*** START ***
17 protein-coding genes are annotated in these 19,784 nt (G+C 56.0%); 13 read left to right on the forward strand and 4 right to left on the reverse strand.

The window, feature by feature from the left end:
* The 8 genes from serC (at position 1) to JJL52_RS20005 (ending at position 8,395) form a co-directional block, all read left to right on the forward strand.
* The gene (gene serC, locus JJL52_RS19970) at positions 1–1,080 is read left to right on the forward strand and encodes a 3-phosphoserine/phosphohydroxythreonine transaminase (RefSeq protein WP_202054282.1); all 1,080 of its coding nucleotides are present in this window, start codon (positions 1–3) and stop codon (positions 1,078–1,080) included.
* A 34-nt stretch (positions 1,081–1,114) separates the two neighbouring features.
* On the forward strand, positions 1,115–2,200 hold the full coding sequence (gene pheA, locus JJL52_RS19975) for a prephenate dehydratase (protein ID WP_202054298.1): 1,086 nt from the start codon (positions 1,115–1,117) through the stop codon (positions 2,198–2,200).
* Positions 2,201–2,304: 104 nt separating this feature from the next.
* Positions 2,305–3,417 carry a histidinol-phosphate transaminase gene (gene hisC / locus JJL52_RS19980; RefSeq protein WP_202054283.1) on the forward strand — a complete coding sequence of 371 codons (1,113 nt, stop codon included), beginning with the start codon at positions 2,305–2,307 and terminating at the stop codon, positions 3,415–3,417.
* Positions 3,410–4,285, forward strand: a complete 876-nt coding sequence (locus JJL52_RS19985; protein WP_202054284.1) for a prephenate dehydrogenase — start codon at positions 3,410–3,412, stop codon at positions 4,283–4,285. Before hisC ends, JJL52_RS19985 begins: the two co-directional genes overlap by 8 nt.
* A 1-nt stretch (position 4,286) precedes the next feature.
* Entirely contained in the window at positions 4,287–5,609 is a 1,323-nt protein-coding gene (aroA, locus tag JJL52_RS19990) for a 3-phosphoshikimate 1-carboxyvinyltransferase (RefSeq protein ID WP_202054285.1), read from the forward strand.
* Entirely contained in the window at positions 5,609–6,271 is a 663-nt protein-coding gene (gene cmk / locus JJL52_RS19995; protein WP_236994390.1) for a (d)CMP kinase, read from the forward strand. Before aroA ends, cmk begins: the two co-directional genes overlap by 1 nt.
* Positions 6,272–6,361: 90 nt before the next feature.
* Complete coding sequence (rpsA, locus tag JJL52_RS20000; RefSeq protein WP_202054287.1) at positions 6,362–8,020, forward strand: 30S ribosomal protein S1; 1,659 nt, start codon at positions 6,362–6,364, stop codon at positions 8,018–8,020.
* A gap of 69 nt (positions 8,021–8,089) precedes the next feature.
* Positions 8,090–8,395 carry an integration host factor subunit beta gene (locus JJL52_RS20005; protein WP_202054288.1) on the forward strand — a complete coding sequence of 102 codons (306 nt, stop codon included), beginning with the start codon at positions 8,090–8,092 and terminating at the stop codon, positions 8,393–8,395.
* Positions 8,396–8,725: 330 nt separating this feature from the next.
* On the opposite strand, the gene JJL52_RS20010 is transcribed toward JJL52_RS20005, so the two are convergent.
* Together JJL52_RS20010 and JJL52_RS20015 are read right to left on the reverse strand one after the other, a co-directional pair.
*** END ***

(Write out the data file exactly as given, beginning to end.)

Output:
17 protein-coding genes are annotated in these 19,784 nt (G+C 56.0%); 13 read left to right on the forward strand and 4 right to left on the reverse strand.

The window, feature by feature from the left end:
* The 8 genes from serC (at position 1) to JJL52_RS20005 (ending at position 8,395) form a co-directional block, all read left to right on the forward strand.
* The gene (gene serC, locus JJL52_RS19970) at positions 1–1,080 is read left to right on the forward strand and encodes a 3-phosphoserine/phosphohydroxythreonine transaminase (RefSeq protein WP_202054282.1); all 1,080 of its coding nucleotides are present in this window, start codon (positions 1–3) and stop codon (positions 1,078–1,080) included.
* A 34-nt stretch (positions 1,081–1,114) separates the two neighbouring features.
* On the forward strand, positions 1,115–2,200 hold the full coding sequence (gene pheA, locus JJL52_RS19975) for a prephenate dehydratase (protein ID WP_202054298.1): 1,086 nt from the start codon (positions 1,115–1,117) through the stop codon (positions 2,198–2,200).
* Positions 2,201–2,304: 104 nt separating this feature from the next.
* Positions 2,305–3,417 carry a histidinol-phosphate transaminase gene (gene hisC / locus JJL52_RS19980; RefSeq protein WP_202054283.1) on the forward strand — a complete coding sequence of 371 codons (1,113 nt, stop codon included), beginning with the start codon at positions 2,305–2,307 and terminating at the stop codon, positions 3,415–3,417.
* Positions 3,410–4,285, forward strand: a complete 876-nt coding sequence (locus JJL52_RS19985; protein WP_202054284.1) for a prephenate dehydrogenase — start codon at positions 3,410–3,412, stop codon at positions 4,283–4,285. Before hisC ends, JJL52_RS19985 begins: the two co-directional genes overlap by 8 nt.
* A 1-nt stretch (position 4,286) precedes the next feature.
* Entirely contained in the window at positions 4,287–5,609 is a 1,323-nt protein-coding gene (aroA, locus tag JJL52_RS19990) for a 3-phosphoshikimate 1-carboxyvinyltransferase (RefSeq protein ID WP_202054285.1), read from the forward strand.
* Entirely contained in the window at positions 5,609–6,271 is a 663-nt protein-coding gene (gene cmk / locus JJL52_RS19995; protein WP_236994390.1) for a (d)CMP kinase, read from the forward strand. Before aroA ends, cmk begins: the two co-directional genes overlap by 1 nt.
* Positions 6,272–6,361: 90 nt before the next feature.
* Complete coding sequence (rpsA, locus tag JJL52_RS20000; RefSeq protein WP_202054287.1) at positions 6,362–8,020, forward strand: 30S ribosomal protein S1; 1,659 nt, start codon at positions 6,362–6,364, stop codon at positions 8,018–8,020.
* A gap of 69 nt (positions 8,021–8,089) precedes the next feature.
* Positions 8,090–8,395 carry an integration host factor subunit beta gene (locus JJL52_RS20005; protein WP_202054288.1) on the forward strand — a complete coding sequence of 102 codons (306 nt, stop codon included), beginning with the start codon at positions 8,090–8,092 and terminating at the stop codon, positions 8,393–8,395.
* Positions 8,396–8,725: 330 nt separating this feature from the next.
* On the opposite strand, the gene JJL52_RS20010 is transcribed toward JJL52_RS20005, so the two are convergent.
* Together JJL52_RS20010 and JJL52_RS20015 are read right to left on the reverse strand one after the other, a co-directional pair.